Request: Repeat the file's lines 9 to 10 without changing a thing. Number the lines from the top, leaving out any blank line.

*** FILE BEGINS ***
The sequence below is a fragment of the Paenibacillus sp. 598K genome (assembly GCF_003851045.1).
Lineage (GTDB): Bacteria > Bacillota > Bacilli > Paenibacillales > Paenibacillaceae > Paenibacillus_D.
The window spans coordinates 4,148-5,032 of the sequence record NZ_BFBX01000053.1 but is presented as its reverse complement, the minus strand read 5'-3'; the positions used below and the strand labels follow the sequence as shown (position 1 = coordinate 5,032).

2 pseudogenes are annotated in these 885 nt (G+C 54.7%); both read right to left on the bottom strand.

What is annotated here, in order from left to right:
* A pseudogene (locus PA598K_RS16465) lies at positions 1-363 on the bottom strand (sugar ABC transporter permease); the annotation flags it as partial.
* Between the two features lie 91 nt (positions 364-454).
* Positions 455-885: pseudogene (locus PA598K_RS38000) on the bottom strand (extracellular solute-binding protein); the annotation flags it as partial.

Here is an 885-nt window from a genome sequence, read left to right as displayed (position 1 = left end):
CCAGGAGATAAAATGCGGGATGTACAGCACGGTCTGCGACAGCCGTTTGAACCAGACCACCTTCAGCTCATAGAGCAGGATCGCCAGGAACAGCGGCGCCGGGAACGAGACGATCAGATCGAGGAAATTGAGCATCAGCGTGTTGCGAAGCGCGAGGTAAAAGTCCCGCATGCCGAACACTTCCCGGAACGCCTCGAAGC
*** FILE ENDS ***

Here is an 885-nt window from a genome sequence, read left to right as displayed (position 1 = left end):
CCAGGAGATAAAATGCGGGATGTACAGCACGGTCTGCGACAGCCGTTTGAACCAGACCACCTTCAGCTCATAGAGCAGGATCGCCAGGAACAGCGGCGCCGGGAACGAGACGATCAGATCGAGGAAATTGAGCATCAGCGTGTTGCGAAGCGCGAGGTAAAAGTCCCGCATGCCGAACACTTCCCGGAACGCCTCGAAGC